It’s rubbish day. Around noon we will put the bin out the front of the compound and it will be collected and replaced by another. Not such a big deal where you are perhaps, but here it’s taken a while to get organised.
Rewind. For too long we have been turning a blind eye to what happened to our waste. We put it out, and Bapak, the grandfather who does the garden, has taken it away. We know he has taken out the bottles and cans because we have seen stacks – some neat, some not – on the land outside. We know he has the occasional fire but really, we haven’t thought very hard. It’s too easy not to think.
There are rubbish trucks on the main road – private? local? we have no idea – but everything we have heard about disposal makes them an undesirable option. With Ubud’s landscape being characterised by ravines, the system is tip and forget. Entire ravines have become landfill and we didn’t want to contribute to that. So we did nothing. Not without shame, but nonetheless nothing.
Until early one morning, around 2am, when we were woken by the distinctive and acrid smell of burning plastic. Someone, not Bapak, had lit and left a smouldering heap. In his efforts to fill buckets from the pool to put it out, Eddie tripped. The impressive cut on his forehead earned him sympathy for quite a while. But that wasn’t the point: our hand had been forced. We had to do something – for ourselves and perhaps including the neighbours too.
We were aware of an organisation called Eco Bali. Their well-labelled canvas collection bins had been prominent at the Ubud Food Festival a few weeks earlier, so they were our first contact. No go. We weren’t located on a main road so their trucks could not reach us. We are about 100 metres down a lane – wide and paved, good for scooters and electric vans, but not a rubbish truck. Hurdle number one. We offered to meet them at the main road if we knew roughly when they would be collecting. No reply. Hurdle number two, and disappointing.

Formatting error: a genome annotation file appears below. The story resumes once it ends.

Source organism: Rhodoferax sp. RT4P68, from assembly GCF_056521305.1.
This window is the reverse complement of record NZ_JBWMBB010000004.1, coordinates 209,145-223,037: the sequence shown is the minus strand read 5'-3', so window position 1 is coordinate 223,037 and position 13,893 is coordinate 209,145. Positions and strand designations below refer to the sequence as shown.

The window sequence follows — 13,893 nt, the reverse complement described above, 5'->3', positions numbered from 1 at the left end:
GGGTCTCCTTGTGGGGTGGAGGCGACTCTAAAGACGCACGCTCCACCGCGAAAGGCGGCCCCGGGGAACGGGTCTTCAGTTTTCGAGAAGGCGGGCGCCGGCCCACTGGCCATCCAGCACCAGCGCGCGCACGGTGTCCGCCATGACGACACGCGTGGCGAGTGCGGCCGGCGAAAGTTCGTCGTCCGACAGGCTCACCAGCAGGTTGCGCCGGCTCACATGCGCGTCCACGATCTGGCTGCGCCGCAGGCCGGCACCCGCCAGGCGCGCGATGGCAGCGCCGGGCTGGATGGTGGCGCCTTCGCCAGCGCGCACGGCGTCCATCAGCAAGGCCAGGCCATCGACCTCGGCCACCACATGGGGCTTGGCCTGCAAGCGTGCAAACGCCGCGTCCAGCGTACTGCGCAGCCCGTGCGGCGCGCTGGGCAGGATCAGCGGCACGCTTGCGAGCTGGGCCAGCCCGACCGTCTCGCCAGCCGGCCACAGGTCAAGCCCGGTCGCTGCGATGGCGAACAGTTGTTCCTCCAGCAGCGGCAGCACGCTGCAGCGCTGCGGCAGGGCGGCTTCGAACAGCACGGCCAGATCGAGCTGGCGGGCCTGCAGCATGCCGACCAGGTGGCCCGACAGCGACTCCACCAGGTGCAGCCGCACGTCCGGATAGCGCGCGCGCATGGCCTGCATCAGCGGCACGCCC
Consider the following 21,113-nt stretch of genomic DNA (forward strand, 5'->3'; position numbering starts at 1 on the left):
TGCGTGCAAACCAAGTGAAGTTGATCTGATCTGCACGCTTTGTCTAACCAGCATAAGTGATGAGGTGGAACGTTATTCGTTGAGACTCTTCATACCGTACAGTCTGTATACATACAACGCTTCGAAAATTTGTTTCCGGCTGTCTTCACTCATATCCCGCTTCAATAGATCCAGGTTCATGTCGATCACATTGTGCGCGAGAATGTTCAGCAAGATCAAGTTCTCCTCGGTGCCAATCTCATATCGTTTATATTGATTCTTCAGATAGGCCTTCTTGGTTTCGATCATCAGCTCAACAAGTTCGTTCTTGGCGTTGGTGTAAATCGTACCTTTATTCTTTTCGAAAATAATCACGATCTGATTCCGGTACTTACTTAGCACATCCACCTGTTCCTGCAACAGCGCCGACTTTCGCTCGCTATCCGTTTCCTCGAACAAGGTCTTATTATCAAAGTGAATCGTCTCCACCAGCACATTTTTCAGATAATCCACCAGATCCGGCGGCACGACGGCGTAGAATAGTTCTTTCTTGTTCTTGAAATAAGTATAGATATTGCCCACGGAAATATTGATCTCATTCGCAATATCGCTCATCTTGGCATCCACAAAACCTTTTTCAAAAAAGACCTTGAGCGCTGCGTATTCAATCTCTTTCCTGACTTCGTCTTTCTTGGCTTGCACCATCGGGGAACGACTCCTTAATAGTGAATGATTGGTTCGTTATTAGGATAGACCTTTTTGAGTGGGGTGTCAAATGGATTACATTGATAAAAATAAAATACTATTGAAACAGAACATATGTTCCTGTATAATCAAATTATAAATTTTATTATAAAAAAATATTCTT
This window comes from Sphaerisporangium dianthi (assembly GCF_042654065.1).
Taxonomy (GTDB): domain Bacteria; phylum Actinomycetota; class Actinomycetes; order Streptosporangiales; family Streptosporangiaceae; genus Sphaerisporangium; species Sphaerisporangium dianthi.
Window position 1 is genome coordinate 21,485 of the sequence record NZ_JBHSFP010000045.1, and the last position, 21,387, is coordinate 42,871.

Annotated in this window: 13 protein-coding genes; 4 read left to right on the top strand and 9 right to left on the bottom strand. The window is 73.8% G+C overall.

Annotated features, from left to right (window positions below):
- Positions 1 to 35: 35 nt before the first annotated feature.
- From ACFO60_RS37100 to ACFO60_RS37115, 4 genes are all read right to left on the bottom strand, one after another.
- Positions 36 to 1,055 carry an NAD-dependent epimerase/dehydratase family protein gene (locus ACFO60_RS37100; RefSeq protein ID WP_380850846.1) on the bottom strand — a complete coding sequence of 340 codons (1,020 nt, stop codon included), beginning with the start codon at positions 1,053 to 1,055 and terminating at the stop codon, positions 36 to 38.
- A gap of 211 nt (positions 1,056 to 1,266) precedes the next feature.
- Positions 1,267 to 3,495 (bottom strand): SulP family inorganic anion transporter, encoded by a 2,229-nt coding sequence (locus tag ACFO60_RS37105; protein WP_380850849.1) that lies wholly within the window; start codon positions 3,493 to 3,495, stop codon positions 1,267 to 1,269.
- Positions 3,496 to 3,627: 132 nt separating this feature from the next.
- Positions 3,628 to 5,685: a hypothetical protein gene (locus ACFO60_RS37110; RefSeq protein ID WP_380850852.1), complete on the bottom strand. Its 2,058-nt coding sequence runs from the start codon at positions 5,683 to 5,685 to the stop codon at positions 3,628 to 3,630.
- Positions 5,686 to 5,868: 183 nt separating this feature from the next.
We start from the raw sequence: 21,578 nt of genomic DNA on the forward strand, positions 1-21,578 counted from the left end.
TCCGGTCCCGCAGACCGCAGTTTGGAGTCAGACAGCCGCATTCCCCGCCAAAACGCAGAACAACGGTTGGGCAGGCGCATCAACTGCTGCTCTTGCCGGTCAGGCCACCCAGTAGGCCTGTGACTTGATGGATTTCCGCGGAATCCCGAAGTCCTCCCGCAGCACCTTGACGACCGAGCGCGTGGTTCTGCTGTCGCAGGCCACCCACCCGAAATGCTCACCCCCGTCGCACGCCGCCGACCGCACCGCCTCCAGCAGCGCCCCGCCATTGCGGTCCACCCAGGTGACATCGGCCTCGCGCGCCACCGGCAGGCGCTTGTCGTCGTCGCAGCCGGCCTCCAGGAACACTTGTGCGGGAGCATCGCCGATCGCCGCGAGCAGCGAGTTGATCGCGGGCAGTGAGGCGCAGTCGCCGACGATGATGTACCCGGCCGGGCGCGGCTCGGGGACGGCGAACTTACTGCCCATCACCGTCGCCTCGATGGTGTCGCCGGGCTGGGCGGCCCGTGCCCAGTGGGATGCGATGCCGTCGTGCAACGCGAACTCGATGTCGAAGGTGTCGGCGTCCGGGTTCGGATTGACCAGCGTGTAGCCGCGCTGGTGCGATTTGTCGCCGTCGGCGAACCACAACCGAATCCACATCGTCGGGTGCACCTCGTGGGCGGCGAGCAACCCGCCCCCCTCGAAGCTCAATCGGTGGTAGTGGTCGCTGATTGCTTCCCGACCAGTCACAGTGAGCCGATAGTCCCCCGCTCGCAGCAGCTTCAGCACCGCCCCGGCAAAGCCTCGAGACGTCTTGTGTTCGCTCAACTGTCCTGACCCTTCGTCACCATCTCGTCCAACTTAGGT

Turning to Google, we found the Bali Recycling (CV Peduli) website and sent a message. And waited. We sent a follow up email. And waited. We send a PM on their Facebook page. And waited. We sent a WhatsApp message and finally … an apologetic response. So busy. So short staffed but they would send someone out to check if the lane would be a problem. Pak Ngurah arrived exactly when he was due and declared that the lane was fine. Because we had been stockpiling all the time we had been trying to establish a service, our first collection would quite large and included a dead tv and dvd player. No problem. They take hazardous waste and all clean recyclables – plastic, paper, glass, metals. And all the sorting is done at their end.
But what of Bapak’s bottles and cans? We found out that he stockpiles until he has enough to sell to the ‘pemulung sampah’,
the men on bicycles who collect and presumably onsell. For 100 bottles or cans he receives the equivalent of $1. He is very happy to have an increase in his monthly pay that will more than compensate.
Bali is sinking under waste. The transition from a simple lifetyle of banana-leaf wrappings to plastic has been too swift. These past few weeks have been an exercise in mindfulness for us as every scrap of ours has been analysed, washed and dried before being discarded for collection. Kitchen waste has been composted for ages; we haven’t used plastic bags for shopping for a very long time. But even so, it is astonishing to realise how much plastic creeps into our lives and must be disposed of. It’s timely that this animation from Plastic Change International crossed our paths this week. The message isn’t just for Bali.
The cost of our collection service is small. The weight off our conscience is enormous.